April 10, 2024
Can This Race Car Save Joe Biden’s Presidency?

Formula E — the world’s only all-electric racing series — aims to do something never before attempted: Using sports to solve a major policy problem.

PORTLAND, Oregon — On a bluebird day last summer at Portland International Raceway, a banner at the fan village proclaimed: “Progress Is Unstoppable.” Kids pedaled stationary bicycles that charged their phones. Families lounged on pink beanbags while upbeat electronic music thumped. At the hydration station, smiling attendants offered water in compostable cups and — wait a minute, compostable cups? Where were the red plastic cups sloshing Budweiser and the country music? And why weren’t my nostrils tingling with the sweet and poisonous aroma of engines burning benzene?

Just then a noise came from the direction of the track — a whistling sound like a boiling teakettle. A candy-colored race car blurred by and the sibilant noise branched into a deep whoom. The spectators swiveled their heads open-mouthed. “Damn, they are catching some speed!” exclaimed a guy with a red beard.

This is Formula E, the globe’s premier electric car race. Founded in a Paris cafe in 2011 by two environmentally conscious European businessmen with deep ties to Formula 1, Formula E was envisioned as a way to normalize electric vehicles — EVs — by inventing a competition that would be part technology incubator, part public relations tour. Now, just like its better-known and wildly popular older sibling, Formula E trots around the world to exotic locales such as Rio de Janeiro, Tokyo and Monaco, and once each year to the United States. For five years, it had been held on a temporary street track in the Red Hook neighborhood of Brooklyn, not exactly a hotbed of car-racing fandom. Last summer, it relocated to Portland, a legendarily liberal city where man-made climate change is a core belief and Priuses rule the road.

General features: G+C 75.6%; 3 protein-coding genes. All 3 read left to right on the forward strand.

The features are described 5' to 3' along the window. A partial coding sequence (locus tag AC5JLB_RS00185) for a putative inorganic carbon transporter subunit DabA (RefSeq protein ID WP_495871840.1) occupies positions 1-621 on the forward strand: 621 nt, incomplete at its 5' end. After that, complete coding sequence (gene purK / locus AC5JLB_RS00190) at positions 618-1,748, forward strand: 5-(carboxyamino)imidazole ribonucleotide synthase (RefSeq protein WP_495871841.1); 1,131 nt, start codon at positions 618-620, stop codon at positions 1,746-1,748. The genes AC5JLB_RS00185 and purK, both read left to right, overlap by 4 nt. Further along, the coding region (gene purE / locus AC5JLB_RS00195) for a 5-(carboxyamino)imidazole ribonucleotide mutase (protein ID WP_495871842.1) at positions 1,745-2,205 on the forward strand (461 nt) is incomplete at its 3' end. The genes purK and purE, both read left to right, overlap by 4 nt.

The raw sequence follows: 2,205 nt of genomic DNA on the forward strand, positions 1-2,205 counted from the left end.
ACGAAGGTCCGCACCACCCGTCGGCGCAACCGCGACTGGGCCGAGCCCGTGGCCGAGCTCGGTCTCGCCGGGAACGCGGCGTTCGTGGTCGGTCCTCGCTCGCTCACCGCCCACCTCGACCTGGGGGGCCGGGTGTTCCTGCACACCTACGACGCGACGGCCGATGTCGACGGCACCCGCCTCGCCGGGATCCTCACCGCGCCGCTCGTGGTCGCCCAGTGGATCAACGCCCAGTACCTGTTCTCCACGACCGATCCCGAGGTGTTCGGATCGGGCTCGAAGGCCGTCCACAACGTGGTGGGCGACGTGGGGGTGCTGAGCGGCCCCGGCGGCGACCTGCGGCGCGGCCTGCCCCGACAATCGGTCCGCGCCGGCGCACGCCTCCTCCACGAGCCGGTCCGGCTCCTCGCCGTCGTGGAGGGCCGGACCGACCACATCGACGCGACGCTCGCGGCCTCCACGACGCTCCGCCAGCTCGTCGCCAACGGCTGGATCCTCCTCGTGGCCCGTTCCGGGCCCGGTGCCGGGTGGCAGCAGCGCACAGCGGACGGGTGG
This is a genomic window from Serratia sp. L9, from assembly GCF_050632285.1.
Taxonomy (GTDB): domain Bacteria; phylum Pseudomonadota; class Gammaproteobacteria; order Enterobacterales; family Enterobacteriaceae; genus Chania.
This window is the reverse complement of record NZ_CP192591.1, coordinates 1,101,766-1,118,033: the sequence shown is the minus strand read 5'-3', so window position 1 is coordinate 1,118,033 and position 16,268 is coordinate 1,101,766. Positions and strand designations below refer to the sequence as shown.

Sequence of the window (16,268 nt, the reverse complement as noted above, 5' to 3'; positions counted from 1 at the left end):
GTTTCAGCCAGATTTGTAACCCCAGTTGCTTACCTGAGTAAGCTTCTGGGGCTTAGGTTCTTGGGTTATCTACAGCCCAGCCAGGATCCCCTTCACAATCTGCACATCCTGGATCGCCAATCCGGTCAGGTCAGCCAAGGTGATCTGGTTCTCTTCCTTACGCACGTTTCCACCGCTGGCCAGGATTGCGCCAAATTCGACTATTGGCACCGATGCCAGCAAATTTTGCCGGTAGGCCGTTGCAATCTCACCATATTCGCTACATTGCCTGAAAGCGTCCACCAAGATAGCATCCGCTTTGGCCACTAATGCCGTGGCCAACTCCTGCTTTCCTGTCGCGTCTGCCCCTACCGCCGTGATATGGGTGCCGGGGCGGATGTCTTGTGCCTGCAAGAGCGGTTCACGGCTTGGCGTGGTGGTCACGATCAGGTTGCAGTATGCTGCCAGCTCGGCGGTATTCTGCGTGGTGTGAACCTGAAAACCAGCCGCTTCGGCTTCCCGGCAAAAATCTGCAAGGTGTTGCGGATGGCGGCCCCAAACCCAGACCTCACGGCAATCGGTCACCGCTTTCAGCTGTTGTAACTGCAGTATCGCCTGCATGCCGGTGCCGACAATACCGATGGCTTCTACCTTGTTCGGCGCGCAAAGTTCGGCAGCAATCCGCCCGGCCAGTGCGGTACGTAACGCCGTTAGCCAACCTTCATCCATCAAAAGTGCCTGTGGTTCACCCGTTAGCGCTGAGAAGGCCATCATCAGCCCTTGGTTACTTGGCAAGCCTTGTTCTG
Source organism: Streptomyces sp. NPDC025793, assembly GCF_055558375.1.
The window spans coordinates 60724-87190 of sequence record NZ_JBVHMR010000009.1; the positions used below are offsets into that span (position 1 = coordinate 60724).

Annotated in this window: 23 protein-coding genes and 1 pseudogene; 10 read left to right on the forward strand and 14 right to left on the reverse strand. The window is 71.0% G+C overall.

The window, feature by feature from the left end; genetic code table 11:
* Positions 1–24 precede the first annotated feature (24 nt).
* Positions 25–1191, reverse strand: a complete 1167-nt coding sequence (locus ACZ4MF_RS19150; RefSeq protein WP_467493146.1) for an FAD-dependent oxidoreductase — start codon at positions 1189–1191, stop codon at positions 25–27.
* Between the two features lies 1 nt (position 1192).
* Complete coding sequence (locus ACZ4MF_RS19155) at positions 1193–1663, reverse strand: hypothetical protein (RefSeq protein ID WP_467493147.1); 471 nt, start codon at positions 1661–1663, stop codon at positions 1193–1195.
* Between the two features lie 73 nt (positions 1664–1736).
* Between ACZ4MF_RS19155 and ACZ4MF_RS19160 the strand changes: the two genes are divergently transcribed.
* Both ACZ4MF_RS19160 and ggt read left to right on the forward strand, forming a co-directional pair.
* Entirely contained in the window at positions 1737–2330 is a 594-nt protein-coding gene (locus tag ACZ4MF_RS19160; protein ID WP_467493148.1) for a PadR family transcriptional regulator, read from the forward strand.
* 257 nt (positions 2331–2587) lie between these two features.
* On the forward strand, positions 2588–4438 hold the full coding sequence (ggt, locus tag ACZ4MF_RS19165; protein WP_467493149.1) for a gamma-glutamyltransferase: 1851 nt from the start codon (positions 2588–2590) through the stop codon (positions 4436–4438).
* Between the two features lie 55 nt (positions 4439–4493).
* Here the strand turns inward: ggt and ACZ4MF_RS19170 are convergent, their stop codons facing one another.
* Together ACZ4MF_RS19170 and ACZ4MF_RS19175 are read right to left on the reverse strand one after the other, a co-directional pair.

The crowds milling around this carefully curated fan village may not have realized that they were more than mere spectators. They were also test subjects in an experiment — parts sports business, part politics. The crowd’s response to the action over the ensuing eight hours would, of course, help determine the popularity of a young new sport. But it would also shape perceptions of the EV in general, and even of the presidential election in 2024. That’s because Formula E is selling the electric car, which has emerged as a key point of contention between the two leading candidates for president.

Ever since May 2021, when President Joe Biden climbed into an electric F-150 on a blacktop test track in Michigan and put the pedal to the metal — returning to tell reporters, “This sucker’s quick” — the EV’s speed has been a potential presidential ally. It’s a sexy treat that can do the work of selling Biden’s huge and often-unsexy climate agenda. In the best of all worlds, Formula E’s high-tech cars would be a liberal answer to NASCAR — a major sporting phenomenon that seamlessly aligns with an entire political worldview. The notion has a long way to go. Even the White House hasn’t really noticed. Asked for comment on Formula E — and whether anyone in the West Wing even watches it — the administration declined to answer. “It feels a little out of our arena,” a senior press person at the Department of Transportation told me.